More and more organizations are moving their email services to Microsoft Office 365 (O365). When moving services to the cloud, organizations should be conscious of the vulnerabilities and risk involved during the transition. The Cybersecurity and Infrastructure Security Agency (CISA) has been investigating the move into O365 of several organizations and found that that many of the organizations overlook their security posture during configuration leading to compromises.
Many of the vulnerabilities arise during the transitional phase because many of the necessary controls are left disabled. It is important to note, that before January 2019, many of the configurations were automatically disabled by O365. Any organization that set up O365 before January 2019, have to enable these functions on their own.
These key security checks that are often left disabled include mailbox auditing, unified audit log, and multi-factor authentication (MFA) for admin accounts.
Mailbox auditing is important because it keeps logs of all events occurring in the user’s mailbox. Unified audit logging keeps track of all events in 0365, such as Sharepoint Online, OneDrive, Microsoft Teams, PowerBI, and Exchange Online. Logging is crucial because in the event of an incident, you can go back and track when and where the incident occurred. Further, turning on MFA for administrators is crucial because it minimizes the gap for potential attacks. Administrators in O365 have the highest privileges and if exposed malicious actors can gain access and maintain persistence in O365.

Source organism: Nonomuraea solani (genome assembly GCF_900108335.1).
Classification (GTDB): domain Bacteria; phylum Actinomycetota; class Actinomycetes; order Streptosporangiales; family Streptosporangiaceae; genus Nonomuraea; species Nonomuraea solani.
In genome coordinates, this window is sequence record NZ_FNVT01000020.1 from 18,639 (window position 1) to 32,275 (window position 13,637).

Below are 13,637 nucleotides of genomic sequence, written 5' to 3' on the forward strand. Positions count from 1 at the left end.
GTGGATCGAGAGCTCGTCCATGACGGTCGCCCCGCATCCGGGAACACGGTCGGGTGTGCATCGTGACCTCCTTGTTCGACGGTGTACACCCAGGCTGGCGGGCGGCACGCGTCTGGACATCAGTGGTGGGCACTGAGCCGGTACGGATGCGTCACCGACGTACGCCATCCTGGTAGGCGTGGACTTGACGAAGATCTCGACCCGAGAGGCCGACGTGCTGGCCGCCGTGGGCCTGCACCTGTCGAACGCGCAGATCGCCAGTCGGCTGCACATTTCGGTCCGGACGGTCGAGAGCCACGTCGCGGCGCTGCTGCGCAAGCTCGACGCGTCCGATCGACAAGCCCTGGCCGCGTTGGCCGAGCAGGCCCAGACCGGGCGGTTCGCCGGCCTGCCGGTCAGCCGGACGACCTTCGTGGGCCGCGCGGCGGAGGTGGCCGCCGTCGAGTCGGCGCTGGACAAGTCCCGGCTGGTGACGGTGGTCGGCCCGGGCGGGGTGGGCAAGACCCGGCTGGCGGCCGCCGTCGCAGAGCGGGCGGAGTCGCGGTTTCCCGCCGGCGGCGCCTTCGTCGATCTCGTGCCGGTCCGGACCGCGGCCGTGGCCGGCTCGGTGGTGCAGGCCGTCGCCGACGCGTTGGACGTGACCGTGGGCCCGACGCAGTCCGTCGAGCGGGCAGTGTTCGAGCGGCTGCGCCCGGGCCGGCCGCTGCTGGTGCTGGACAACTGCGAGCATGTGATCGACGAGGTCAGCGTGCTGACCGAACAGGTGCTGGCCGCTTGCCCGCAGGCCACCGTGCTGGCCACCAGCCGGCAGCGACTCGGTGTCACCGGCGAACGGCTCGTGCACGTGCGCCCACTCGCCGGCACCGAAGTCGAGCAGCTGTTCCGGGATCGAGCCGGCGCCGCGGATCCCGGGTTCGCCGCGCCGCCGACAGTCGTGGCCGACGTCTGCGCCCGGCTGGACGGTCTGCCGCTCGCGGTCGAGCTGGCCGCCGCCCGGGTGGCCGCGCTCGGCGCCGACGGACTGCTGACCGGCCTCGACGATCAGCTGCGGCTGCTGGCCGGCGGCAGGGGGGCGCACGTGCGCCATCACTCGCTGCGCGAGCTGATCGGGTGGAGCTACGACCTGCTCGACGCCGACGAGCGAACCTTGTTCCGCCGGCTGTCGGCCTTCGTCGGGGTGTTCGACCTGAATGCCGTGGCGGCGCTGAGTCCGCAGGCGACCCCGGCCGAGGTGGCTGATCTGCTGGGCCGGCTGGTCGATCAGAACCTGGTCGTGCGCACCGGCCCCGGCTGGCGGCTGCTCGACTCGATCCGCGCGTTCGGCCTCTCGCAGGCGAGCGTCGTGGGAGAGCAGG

To protect and secure your O365 environment, Microsoft recommends following a three-phase process. The first phase includes the first 30 day of setup. During this time, the IT team should enable basic admin protections, logging, and identity protections. 0365 should also be connected to Microsoft Cloud App security, so monitoring of the cloud can begin. Note, it takes seven days to develop a baseline for anomaly detection.
During the next 90 days, advanced protections should be implemented, such as extra preparation and planning. During this time, protections for admin accounts should be put in place. This means configuring Privileged Access Workstations (PAWs) and Azure AD Privileged Identity Management (PIM) for admins. PAWs are hardened workstations capable of handling sensitive business functions and PIM assists in managing access rights. Further, a security information and event management (SIEM) tool should be configured to begin collecting logs from all services, like Cloud App security. For security management, you should begin monitoring all activity in the Cloud App Security, Microsoft 365 security center, and SIEM tools. Additionally, begin preparing and consulting with your compliance manager to ensure all regulations like GDPR are implemented.
During the third phase, Beyond, you should begin perfecting your policies regarding information protection and operational processes. You should also begin to monitor your O365 for insider threats using Azure AD Identity Protection. Further, make sure all software updates are issued promptly. All future planning and actions can be planned according to the recommendations from Secure Score in Office 265 Security and Compliance Center: https://securescore.office.com.
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